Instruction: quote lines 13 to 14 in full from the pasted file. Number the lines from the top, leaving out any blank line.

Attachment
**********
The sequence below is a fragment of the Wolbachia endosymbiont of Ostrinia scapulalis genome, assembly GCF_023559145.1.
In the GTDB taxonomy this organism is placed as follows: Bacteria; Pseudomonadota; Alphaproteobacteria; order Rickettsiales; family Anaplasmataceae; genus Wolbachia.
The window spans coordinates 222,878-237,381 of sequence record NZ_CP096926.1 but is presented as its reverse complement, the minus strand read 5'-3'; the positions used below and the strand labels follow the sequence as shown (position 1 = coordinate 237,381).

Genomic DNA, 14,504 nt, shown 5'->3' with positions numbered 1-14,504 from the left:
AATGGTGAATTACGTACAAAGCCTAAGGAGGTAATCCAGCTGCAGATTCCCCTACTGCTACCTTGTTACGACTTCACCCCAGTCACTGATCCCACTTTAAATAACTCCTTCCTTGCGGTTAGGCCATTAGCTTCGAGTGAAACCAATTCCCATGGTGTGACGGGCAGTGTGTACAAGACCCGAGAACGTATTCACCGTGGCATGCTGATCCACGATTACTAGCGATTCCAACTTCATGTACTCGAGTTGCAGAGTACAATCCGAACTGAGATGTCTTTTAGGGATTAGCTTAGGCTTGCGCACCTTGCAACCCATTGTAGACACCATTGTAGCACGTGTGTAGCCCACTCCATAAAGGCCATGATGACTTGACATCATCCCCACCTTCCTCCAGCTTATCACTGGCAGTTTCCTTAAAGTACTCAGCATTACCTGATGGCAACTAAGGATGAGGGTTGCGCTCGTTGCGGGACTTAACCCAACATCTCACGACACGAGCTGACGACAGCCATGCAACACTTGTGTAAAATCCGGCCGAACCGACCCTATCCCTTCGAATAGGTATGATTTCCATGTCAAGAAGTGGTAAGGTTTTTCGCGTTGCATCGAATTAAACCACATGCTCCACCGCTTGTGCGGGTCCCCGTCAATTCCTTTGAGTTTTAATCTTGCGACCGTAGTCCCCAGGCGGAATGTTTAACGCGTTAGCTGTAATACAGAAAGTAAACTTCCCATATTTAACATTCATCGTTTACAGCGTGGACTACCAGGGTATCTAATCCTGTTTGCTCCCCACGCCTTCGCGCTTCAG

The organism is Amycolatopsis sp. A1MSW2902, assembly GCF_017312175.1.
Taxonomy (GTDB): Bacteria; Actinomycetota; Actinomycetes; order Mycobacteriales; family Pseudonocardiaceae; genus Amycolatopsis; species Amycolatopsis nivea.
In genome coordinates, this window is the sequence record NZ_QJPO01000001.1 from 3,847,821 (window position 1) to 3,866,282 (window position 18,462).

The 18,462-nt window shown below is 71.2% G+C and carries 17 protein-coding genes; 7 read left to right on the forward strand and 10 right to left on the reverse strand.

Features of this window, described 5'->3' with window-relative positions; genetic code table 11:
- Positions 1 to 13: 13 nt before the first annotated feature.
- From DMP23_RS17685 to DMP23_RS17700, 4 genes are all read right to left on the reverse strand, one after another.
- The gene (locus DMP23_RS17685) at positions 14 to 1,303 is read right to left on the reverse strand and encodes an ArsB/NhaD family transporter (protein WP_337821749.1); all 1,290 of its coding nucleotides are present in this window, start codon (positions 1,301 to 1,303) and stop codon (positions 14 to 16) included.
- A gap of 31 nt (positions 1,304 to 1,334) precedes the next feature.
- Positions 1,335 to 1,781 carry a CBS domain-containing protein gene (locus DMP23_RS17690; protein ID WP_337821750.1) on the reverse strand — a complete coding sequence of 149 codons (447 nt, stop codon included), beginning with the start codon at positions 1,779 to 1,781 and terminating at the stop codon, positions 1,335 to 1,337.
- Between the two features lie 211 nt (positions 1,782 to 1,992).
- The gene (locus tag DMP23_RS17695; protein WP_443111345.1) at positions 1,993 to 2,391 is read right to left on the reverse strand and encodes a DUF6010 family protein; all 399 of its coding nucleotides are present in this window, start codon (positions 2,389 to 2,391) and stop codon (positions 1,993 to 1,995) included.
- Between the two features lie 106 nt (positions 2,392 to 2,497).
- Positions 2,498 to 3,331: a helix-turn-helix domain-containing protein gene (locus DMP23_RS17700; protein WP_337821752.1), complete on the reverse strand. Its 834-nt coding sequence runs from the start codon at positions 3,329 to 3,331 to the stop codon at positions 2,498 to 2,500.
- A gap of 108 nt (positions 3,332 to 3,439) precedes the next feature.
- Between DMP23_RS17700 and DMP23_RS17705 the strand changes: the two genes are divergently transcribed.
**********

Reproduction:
- The gene (locus DMP23_RS17685) at positions 14 to 1,303 is read right to left on the reverse strand and encodes an ArsB/NhaD family transporter (protein WP_337821749.1); all 1,290 of its coding nucleotides are present in this window, start codon (positions 1,301 to 1,303) and stop codon (positions 14 to 16) included.
- A gap of 31 nt (positions 1,304 to 1,334) precedes the next feature.